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The Siren and the avaricious
Canto 19 is short and sweet, which after last week’s double installment I expect you will be happy to hear.
In this canto, Dante opens the narrative at dawn with a very creepy dream. But before he actually gets to the dream he uses one of his super niche metaphors to let us know it is dawn.
He says that it was the hour when the geomancers, which were a type of fortunetellers who draw random dots with sticks and then trace lines over them until the result looks like a geometrical figure (I know), saw their signs of Greater Fortune in the sky.
Greater Fortune was a figure that contained some dots arranged in the same way as some stars from the Aquarius and Pieces constellations, which could be seen just before dawn. All this to say: it’s almost dawn and the poets can start trying to find their way to the 5th terrace.
But before Dante can move, he is taken over by a sudden sleep in which he sees an old crone approach him. The woman doesn’t speak until Dante makes eye contact with her at which point she becomes so beautiful that he cannot make himself look away. She also starts to sing a song that reveals that she is a siren and that she has led many men astray with her charms, including the great Ulysses. Before she can finish her song, however, another woman appears, “holy and alert”, and she starts calling out for Virgil, who comes over and literally guts the siren, exposing her fetid insides.
It’s not revealed who the holy woman is - you can take your pick from the Virgin Mary, Saint Lucia, Beatrice, an angelic personification of caritas or temperance or reason - but the old lady turned siren is none other than the personification of avarice.
In fact, as soon as Dante wakes up from the dream, he and Virgil hear a voice calling them to the next staircase, which will take them up to the 5th terrace, where souls are atoning for that exact sin.
This angel is beautifully described as having a kinder and more gentle voice than you could ever hear among the living as well as swan-like wings. As Dante and Virgil walk past it, it says “blessed are those who mourn, for they will be comforted” and wipes away the 4th P off Dante’s forehead, to signify that he has overcome sloth.
And up we go into the terrace of the avaricious, which Virgil explains is where people work their way out of the grip of the old crone Dante saw, thus confirming the symbolic value of the dream.
Terrace 5 is full of people who are lying down on their front with their faces on the ground and crying and sighing into the earth. The contrapasso relationship between vice and punishment here is that these people who spent their lives caring so much about material things (and therefore looking down at their earthly realities rather than turning their faces to God), shall atone by literally looking at the ground as closely as possible.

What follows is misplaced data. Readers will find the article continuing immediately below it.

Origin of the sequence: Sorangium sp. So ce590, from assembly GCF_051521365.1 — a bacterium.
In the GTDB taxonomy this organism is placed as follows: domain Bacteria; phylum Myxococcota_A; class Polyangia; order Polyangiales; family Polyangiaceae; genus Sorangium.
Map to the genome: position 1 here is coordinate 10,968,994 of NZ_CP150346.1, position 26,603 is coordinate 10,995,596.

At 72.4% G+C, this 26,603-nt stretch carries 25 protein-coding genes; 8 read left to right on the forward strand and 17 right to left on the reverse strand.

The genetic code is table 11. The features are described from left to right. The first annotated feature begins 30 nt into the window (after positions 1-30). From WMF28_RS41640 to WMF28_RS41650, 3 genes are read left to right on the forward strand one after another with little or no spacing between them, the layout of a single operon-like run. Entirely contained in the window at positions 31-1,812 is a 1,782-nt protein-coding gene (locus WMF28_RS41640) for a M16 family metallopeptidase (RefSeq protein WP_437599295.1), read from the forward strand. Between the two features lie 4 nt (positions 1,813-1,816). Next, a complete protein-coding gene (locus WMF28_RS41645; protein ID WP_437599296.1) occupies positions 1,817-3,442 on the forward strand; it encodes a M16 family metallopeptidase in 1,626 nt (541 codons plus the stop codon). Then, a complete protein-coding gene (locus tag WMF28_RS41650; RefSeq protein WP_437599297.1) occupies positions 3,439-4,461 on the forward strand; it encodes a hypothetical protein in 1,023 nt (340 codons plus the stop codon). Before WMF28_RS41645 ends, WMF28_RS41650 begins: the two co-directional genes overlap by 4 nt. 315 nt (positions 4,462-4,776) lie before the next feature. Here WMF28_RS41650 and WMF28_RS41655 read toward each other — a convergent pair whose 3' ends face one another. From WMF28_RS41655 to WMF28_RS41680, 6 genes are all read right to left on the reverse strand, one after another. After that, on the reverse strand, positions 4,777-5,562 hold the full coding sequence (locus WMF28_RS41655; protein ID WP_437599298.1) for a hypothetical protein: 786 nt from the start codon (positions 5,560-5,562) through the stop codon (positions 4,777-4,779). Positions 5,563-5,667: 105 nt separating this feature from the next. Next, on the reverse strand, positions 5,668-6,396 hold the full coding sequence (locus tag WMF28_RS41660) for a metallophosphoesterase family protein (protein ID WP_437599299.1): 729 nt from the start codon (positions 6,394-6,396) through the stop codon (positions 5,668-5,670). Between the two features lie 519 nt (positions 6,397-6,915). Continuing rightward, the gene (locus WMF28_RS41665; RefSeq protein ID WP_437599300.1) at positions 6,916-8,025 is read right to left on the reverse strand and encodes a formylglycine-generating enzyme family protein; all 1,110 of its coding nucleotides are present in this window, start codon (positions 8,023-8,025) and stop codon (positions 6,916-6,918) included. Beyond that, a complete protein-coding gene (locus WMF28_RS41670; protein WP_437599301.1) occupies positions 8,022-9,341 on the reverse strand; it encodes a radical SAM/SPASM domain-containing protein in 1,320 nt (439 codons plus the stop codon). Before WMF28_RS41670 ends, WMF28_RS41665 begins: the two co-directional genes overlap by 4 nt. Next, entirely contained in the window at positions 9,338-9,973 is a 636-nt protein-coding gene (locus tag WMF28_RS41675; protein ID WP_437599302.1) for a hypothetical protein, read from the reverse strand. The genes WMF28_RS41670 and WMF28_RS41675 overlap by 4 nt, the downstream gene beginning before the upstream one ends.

They also sing - although not entirely intelligibly - Adhesit pavimento anima mea, from Psalm 119:25 and meaning ‘I cleave to the ground’, a renunciation of earthly possessions.
At this point, Dante and Virgil have a brief back and forth about which way they should go and one of the penitents answers that they should keep right and they’ll get to the next staircase.
But of course, Dante now wants to know more about the man and this is how we find out that the person speaking is none other than Ottobono dei Fieschi who became Pope Hadrian V in 1276, although only for 38 days (he died).
Hadrian is only one of two popes in the whole of the Divine Comedy who are not consigned to Hell. And even he is present here as a vehicle for a critique of the Church. He tells Dante that when he became pope, he was just as intent on continuing to strengthen the Vatican’s economic and political position as the rest of his fellow clergymen.
But towards the end of his life, he says, he discovered the false nature of the life he had lived. Just like the siren from the start of the canto, outwardly beautiful but rotten on the inside, Hadrian realised that the life of riches he had lived up until that point was not only hollow but corrupted.
The canto closes with a reminder of the love of God as the great equalizer. Hearing that he is being addressed by a pope, Dante kneels next to Hadrian. But the man tells him to stand up. After all, they are both “co-servants” of the same power. He adds a verse from the Gospel of Matthew in which Jesus, speaking to the Saduccees, says that there will be no such thing as social rank in the kingdom of God.
On a last note, Hadrian mentions his niece Alagia to Dante, the last remaining virtuous person in his family, and the only one who could pray for him and thus help him advance to heaven sooner.